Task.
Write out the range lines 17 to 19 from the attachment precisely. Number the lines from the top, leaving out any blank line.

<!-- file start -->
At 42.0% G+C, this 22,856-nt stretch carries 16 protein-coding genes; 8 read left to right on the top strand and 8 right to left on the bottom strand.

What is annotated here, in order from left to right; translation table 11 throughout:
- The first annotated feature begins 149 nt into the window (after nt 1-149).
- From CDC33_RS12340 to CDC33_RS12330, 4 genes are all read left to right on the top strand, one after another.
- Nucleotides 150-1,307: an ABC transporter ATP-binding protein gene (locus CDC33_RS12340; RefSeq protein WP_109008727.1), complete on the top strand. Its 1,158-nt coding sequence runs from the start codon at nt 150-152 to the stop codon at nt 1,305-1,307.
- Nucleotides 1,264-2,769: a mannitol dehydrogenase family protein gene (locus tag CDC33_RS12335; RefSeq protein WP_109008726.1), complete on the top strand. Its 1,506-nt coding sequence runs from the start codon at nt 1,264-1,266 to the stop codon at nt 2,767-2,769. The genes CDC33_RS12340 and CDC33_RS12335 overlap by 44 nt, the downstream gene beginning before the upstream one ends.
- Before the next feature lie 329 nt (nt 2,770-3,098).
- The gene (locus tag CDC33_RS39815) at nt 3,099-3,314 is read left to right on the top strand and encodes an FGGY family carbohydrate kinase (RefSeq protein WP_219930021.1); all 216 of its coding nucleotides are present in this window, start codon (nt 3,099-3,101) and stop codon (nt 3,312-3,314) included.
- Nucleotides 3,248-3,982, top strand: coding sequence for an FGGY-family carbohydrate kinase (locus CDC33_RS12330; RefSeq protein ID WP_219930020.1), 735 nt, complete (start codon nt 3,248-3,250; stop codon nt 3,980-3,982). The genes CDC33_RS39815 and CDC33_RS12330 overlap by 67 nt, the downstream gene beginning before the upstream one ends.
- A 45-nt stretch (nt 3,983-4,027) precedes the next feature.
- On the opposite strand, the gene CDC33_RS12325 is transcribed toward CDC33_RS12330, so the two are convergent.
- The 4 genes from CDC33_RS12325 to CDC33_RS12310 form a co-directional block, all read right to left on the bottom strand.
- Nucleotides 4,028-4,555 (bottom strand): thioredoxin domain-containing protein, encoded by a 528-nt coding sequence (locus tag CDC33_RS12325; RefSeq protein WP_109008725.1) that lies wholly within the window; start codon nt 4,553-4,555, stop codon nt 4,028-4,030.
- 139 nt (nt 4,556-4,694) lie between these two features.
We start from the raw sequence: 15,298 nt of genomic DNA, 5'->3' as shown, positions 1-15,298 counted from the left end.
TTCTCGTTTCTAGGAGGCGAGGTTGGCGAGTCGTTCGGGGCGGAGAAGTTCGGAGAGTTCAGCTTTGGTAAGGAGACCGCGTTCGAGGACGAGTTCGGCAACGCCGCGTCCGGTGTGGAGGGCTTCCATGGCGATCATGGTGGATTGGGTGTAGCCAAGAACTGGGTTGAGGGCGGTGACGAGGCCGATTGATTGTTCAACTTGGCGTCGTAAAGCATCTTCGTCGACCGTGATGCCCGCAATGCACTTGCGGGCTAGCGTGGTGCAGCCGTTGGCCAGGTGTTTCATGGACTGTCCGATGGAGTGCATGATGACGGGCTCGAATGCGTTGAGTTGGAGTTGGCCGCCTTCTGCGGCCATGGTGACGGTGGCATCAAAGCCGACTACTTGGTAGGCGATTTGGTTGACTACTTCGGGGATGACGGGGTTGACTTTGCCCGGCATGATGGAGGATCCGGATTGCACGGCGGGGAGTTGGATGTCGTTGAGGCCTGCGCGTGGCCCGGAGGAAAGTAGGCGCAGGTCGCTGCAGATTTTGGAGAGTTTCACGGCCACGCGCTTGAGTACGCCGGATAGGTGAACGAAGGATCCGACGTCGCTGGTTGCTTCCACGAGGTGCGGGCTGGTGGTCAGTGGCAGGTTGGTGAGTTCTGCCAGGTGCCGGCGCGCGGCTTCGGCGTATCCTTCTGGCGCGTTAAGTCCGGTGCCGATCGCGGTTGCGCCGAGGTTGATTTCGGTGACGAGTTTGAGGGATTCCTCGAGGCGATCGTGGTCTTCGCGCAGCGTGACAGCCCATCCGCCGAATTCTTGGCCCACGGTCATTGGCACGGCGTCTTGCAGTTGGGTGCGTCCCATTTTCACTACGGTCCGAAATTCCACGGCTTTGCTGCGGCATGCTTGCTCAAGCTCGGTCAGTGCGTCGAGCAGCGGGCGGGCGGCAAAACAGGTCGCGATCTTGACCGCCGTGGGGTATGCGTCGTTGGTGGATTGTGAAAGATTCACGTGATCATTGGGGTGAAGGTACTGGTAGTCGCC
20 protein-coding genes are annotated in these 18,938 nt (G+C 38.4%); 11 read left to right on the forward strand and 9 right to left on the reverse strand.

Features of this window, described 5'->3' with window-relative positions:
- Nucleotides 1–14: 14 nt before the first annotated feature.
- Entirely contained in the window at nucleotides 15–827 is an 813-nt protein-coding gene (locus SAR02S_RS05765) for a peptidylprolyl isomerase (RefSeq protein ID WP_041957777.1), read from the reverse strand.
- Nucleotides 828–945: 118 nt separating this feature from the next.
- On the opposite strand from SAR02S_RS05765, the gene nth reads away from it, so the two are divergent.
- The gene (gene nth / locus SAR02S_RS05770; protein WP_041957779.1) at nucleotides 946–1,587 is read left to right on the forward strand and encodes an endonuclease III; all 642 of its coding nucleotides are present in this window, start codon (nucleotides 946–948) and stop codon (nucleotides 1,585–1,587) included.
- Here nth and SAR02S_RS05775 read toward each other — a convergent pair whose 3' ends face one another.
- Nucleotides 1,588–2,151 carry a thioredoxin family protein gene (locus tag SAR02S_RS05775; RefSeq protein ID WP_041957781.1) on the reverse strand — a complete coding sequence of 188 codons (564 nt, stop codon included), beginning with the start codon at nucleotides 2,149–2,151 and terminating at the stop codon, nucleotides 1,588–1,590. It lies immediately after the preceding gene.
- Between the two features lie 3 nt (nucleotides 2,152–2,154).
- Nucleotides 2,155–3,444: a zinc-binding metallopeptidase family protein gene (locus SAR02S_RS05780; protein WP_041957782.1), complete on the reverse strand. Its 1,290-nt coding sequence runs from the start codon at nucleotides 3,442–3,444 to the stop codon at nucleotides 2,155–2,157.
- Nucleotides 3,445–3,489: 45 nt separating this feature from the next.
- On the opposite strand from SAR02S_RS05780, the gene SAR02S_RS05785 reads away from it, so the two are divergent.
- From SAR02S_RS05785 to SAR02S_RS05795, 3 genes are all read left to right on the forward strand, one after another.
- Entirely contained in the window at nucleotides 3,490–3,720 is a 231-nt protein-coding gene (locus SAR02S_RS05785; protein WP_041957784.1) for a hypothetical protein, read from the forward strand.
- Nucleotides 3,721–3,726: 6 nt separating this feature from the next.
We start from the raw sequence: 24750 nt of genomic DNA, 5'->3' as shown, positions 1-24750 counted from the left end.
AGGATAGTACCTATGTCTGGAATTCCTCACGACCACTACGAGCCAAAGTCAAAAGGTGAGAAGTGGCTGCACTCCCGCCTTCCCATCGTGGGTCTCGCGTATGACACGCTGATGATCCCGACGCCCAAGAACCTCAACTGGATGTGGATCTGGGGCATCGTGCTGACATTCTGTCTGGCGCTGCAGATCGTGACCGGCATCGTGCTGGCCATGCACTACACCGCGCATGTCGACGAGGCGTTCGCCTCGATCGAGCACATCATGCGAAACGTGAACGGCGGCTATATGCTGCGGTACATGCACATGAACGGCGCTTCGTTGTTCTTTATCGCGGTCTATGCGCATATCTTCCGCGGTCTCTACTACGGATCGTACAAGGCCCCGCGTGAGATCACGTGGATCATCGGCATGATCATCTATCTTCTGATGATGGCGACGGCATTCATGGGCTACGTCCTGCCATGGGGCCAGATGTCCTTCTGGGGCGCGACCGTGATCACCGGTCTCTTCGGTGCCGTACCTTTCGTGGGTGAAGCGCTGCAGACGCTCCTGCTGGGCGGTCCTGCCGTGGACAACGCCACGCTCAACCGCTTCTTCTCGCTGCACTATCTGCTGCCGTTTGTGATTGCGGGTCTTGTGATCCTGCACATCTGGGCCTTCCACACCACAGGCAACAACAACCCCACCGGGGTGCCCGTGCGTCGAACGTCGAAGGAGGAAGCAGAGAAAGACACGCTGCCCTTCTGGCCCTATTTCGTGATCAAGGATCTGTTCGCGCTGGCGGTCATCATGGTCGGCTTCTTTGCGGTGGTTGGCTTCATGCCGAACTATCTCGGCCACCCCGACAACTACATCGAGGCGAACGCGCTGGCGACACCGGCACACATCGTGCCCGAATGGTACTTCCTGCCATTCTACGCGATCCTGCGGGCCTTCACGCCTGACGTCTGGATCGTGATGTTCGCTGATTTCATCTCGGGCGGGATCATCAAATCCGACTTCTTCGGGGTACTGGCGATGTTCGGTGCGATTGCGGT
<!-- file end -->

20 protein-coding genes are annotated in these 18,938 nt (G+C 38.4%); 11 read left to right on the forward strand and 9 right to left on the reverse strand.

Features of this window, described 5'->3' with window-relative positions:
- Nucleotides 1–14: 14 nt before the first annotated feature.